Australia and the United States are paving the way for better electronic data sharing after signing an agreement last year. The two governments say the deal will provide law enforcement agencies in each country with faster access to electronic data for the purpose of preventing, detecting, investigating and prosecuting serious crime.
The CLOUD Act agreement will help provide Australian and US law enforcement agencies with timely access to electronic data for the prevention, detection, investigation and prosecution of serious crime, including child sexual abuse, ransomware attacks, terrorism and the sabotage of critical infrastructure on the Internet.
Behind the agreement is the Clarifying Unlawful Overseas Use of Data (CLOUD) Act passed by the US Congress in 2018. The Act allows authorities in each country to access certain electronic data from communications service providers in the jurisdiction of the other party.
Australia-based email providers, carriers, social media platforms and cloud storage services will now respond directly to US-based agencies like the FBI.
The US Department of Justice says the number of requests from foreign agencies soliciting data from US-based communications service providers has grown rapidly in recent years.
The CLOUD Act responds to this demand and attempts to expedite access to electronic data and subsequent prosecutions.
The bilateral nature of the Bill gives the US access to electronic data held in certain foreign jurisdictions. Previously, Australia and the US have relied on mutual legal assistance treaties to hand over electronic data
In June 2021, the Australian government passed the Telecommunications Legislation (International Production Orders) Bill 2020 to facilitate cooperation with the United States under the provisions of the CLOUD Act.
Under the CLOUD Act, foreign authorities can forward their “requests” for certain electronic data directly to offshore vendors in accordance with US law, and vendors can disclose reactive data directly to foreign authorities.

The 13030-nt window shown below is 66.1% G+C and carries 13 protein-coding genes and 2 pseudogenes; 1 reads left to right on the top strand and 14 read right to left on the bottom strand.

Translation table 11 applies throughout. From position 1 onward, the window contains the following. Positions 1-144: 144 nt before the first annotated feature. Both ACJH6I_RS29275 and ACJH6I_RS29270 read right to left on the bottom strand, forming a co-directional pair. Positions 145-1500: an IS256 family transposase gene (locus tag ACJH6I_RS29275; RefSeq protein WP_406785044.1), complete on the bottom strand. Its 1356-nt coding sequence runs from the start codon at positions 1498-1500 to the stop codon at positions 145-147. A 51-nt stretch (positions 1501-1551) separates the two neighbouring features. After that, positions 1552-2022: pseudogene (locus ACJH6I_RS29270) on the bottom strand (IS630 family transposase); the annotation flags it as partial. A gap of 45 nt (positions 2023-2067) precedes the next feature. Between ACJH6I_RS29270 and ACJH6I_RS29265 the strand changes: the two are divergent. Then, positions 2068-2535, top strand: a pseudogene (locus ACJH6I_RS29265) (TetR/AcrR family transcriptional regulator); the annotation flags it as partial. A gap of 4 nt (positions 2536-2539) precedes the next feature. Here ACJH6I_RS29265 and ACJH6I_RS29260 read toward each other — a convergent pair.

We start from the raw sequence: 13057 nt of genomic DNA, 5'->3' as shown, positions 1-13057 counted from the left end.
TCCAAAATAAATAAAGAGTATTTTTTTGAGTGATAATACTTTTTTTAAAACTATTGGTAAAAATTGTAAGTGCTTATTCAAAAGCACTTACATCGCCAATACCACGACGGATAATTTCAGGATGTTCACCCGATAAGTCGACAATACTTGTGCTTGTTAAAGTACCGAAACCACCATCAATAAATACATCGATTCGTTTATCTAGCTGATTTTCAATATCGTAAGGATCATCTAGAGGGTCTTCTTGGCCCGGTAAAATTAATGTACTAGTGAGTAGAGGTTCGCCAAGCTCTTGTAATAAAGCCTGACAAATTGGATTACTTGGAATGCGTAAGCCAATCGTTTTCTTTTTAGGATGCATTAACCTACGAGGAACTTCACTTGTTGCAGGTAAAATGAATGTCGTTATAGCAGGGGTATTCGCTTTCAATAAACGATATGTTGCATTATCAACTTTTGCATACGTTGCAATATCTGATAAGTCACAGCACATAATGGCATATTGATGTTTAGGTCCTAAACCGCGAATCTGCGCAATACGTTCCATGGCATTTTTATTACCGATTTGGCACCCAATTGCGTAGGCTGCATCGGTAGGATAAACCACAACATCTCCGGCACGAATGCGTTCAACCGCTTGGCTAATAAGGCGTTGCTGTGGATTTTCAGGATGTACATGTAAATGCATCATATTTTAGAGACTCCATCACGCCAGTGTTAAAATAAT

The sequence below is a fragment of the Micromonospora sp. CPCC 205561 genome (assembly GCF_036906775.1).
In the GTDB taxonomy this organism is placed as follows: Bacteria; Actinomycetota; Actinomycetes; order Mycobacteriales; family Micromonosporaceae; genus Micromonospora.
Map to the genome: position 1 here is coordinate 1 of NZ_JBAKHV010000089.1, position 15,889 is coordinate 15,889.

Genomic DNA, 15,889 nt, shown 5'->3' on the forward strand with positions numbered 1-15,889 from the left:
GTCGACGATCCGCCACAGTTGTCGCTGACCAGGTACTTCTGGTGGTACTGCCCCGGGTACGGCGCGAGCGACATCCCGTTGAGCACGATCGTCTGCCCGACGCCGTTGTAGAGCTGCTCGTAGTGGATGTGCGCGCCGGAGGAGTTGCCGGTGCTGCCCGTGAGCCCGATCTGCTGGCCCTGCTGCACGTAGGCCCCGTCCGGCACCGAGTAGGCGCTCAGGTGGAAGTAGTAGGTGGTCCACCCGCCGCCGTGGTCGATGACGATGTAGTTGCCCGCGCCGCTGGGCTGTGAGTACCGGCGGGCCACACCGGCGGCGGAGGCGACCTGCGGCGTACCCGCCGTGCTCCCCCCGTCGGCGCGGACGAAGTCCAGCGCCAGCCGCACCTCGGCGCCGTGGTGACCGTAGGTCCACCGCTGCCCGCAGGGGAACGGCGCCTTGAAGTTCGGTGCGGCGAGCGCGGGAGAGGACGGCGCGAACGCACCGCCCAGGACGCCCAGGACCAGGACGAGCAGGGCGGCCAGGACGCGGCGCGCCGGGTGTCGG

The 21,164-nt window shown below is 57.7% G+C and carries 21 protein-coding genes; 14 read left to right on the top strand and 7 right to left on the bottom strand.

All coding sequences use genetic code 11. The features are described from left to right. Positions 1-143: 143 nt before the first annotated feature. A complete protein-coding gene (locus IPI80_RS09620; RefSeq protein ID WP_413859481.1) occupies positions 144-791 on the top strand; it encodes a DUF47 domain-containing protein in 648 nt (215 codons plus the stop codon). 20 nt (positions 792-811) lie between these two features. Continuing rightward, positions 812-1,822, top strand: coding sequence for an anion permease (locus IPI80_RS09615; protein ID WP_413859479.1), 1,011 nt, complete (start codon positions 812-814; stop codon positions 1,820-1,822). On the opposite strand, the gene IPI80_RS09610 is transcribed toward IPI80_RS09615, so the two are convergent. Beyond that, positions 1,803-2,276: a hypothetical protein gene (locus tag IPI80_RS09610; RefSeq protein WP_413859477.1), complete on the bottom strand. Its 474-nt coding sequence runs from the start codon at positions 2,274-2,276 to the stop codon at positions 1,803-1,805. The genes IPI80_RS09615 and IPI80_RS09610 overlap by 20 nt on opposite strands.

“The Agreement paves the way for more efficient cross-border transfers of data between the United States and Australia, so that our governments can more effectively counter serious crime, including terrorism, while adhering to the privacy and civil liberties values that we both share,” said US Attorney General Merrick B. Garland
The Justice Department notes that the CLOUD Act does not give the government carte blanche for electronic data. The data is only accessible to obtain information relating to the prevention, detection, investigation or prosecution of serious crimes and only in response to legal proceedings.
The Justice Department says existing legal agreements and processes already allow it and other countries to access electronic data. The CLOUD Act simply speeds up the process. The United States has already signed an electronic data sharing agreement with the United Kingdom under the provisions of the CLOUD Act.
Keywords in the agreement with Australia include access to “certain” electronic data relating to “serious” crimes. Examples of serious crimes cited include child exploitation, ransomware attacks, terrorism, and cyber attacks on critical infrastructure.
Like clear is what “certain” data is and how “privacy and civil liberties” will be protected.
“By strengthening both nations’ ability to fight crime and giving our law enforcement agencies more efficient access to evidence, we’re ensuring the safety, security, and prosperity of our citizens,” said Australia’s Minister for Home Affairs, Karen Andrews.
The Australian government has previously confirmed that it remains open to negotiating further agreements with “like-minded foreign governments” on reciprocal access to communications data.